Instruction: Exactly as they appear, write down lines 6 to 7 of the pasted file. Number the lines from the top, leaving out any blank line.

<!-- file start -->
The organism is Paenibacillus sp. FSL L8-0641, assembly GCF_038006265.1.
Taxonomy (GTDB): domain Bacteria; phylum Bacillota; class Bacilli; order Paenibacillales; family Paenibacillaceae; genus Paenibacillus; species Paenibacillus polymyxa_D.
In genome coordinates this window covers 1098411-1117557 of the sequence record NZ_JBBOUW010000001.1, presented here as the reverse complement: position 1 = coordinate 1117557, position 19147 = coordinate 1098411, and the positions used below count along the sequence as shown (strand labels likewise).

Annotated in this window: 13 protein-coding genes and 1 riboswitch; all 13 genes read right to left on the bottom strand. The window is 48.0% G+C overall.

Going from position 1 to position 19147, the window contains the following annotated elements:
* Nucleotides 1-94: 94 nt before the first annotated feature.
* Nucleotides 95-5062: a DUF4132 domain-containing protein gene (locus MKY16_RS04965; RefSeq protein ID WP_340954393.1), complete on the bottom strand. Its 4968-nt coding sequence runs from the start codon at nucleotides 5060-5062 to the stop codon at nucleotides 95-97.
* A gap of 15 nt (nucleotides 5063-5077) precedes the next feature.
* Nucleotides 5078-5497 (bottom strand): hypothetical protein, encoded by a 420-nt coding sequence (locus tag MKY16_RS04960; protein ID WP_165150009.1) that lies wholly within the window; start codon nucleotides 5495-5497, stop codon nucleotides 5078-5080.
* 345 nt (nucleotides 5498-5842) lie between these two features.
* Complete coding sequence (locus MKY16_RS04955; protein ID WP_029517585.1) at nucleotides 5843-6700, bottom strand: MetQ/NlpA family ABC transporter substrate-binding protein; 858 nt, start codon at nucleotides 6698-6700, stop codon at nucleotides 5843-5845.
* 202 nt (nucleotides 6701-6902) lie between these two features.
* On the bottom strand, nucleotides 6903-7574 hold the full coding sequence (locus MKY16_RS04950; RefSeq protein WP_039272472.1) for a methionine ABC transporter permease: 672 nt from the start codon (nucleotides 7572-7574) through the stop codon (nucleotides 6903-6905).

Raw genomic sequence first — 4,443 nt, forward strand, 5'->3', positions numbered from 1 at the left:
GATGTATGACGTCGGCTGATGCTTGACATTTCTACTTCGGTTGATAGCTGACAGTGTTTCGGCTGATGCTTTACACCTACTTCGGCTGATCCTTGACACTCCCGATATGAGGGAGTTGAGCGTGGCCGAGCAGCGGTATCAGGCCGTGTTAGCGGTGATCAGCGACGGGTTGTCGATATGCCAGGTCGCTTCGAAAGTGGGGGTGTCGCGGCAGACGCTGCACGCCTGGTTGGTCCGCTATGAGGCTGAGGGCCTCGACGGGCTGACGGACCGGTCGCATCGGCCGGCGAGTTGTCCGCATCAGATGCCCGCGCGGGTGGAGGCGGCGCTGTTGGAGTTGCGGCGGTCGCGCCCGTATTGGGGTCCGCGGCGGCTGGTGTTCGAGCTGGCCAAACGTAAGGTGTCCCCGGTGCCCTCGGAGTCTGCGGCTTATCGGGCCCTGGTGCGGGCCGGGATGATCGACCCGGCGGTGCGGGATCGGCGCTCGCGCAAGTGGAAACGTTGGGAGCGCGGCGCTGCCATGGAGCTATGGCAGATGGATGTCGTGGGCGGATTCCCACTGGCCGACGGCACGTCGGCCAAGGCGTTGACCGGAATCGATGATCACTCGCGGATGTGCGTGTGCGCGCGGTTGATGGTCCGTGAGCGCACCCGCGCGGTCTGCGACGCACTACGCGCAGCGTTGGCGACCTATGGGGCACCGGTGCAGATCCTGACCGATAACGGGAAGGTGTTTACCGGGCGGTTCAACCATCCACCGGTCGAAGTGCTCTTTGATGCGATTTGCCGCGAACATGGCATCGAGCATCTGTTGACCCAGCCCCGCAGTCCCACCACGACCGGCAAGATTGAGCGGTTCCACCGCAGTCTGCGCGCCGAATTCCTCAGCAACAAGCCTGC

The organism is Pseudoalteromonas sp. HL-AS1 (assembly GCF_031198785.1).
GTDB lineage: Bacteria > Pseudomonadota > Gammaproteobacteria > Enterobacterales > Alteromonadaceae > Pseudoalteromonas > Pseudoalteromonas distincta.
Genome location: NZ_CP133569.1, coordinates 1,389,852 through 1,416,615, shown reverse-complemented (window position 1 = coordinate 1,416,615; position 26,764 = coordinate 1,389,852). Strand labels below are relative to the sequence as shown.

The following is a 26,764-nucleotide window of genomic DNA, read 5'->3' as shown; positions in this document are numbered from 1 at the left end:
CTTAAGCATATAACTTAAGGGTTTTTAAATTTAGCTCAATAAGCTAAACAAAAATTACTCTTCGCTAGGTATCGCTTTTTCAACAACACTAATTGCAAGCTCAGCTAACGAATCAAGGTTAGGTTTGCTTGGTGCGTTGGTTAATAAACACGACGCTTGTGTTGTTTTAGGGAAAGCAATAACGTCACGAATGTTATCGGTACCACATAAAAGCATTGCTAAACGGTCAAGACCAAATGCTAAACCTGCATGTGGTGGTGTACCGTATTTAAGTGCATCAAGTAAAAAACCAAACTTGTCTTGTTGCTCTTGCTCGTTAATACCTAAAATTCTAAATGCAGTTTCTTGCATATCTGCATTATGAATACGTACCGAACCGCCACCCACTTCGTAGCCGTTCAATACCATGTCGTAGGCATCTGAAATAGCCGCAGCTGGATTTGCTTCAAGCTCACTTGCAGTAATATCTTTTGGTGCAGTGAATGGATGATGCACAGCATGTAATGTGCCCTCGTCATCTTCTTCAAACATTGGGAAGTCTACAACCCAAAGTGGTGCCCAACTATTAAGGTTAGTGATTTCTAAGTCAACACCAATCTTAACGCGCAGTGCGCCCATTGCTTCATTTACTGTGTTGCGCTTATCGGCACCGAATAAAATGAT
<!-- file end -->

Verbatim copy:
* Nucleotides 1-94: 94 nt before the first annotated feature.
* Nucleotides 95-5062: a DUF4132 domain-containing protein gene (locus MKY16_RS04965; RefSeq protein ID WP_340954393.1), complete on the bottom strand. Its 4968-nt coding sequence runs from the start codon at nucleotides 5060-5062 to the stop codon at nucleotides 95-97.